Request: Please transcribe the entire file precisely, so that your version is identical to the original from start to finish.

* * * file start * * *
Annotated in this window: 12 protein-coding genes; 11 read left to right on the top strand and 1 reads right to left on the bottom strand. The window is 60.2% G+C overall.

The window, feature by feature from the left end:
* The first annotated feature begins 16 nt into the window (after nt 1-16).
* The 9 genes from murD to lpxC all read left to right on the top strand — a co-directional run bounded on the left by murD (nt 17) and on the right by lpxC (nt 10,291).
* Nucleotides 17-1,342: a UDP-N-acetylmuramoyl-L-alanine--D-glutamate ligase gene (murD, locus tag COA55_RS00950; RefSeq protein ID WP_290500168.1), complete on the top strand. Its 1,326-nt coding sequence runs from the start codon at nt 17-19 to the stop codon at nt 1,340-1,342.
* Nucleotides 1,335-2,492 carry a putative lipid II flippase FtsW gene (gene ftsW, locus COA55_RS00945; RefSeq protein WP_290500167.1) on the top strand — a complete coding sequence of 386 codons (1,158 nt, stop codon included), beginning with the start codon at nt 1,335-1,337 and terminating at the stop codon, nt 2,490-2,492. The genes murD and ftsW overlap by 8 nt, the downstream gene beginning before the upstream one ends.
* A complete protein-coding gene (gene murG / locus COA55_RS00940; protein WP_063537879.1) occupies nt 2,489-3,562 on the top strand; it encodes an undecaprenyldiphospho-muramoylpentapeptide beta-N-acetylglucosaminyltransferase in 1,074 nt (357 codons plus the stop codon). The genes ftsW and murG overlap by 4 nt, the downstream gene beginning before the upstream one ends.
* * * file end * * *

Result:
Annotated in this window: 12 protein-coding genes; 11 read left to right on the top strand and 1 reads right to left on the bottom strand. The window is 60.2% G+C overall.

The window, feature by feature from the left end:
* The first annotated feature begins 16 nt into the window (after nt 1-16).
* The 9 genes from murD to lpxC all read left to right on the top strand — a co-directional run bounded on the left by murD (nt 17) and on the right by lpxC (nt 10,291).
* Nucleotides 17-1,342: a UDP-N-acetylmuramoyl-L-alanine--D-glutamate ligase gene (murD, locus tag COA55_RS00950; RefSeq protein ID WP_290500168.1), complete on the top strand. Its 1,326-nt coding sequence runs from the start codon at nt 17-19 to the stop codon at nt 1,340-1,342.
* Nucleotides 1,335-2,492 carry a putative lipid II flippase FtsW gene (gene ftsW, locus COA55_RS00945; RefSeq protein WP_290500167.1) on the top strand — a complete coding sequence of 386 codons (1,158 nt, stop codon included), beginning with the start codon at nt 1,335-1,337 and terminating at the stop codon, nt 2,490-2,492. The genes murD and ftsW overlap by 8 nt, the downstream gene beginning before the upstream one ends.
* A complete protein-coding gene (gene murG / locus COA55_RS00940; protein WP_063537879.1) occupies nt 2,489-3,562 on the top strand; it encodes an undecaprenyldiphospho-muramoylpentapeptide beta-N-acetylglucosaminyltransferase in 1,074 nt (357 codons plus the stop codon). The genes ftsW and murG overlap by 4 nt, the downstream gene beginning before the upstream one ends.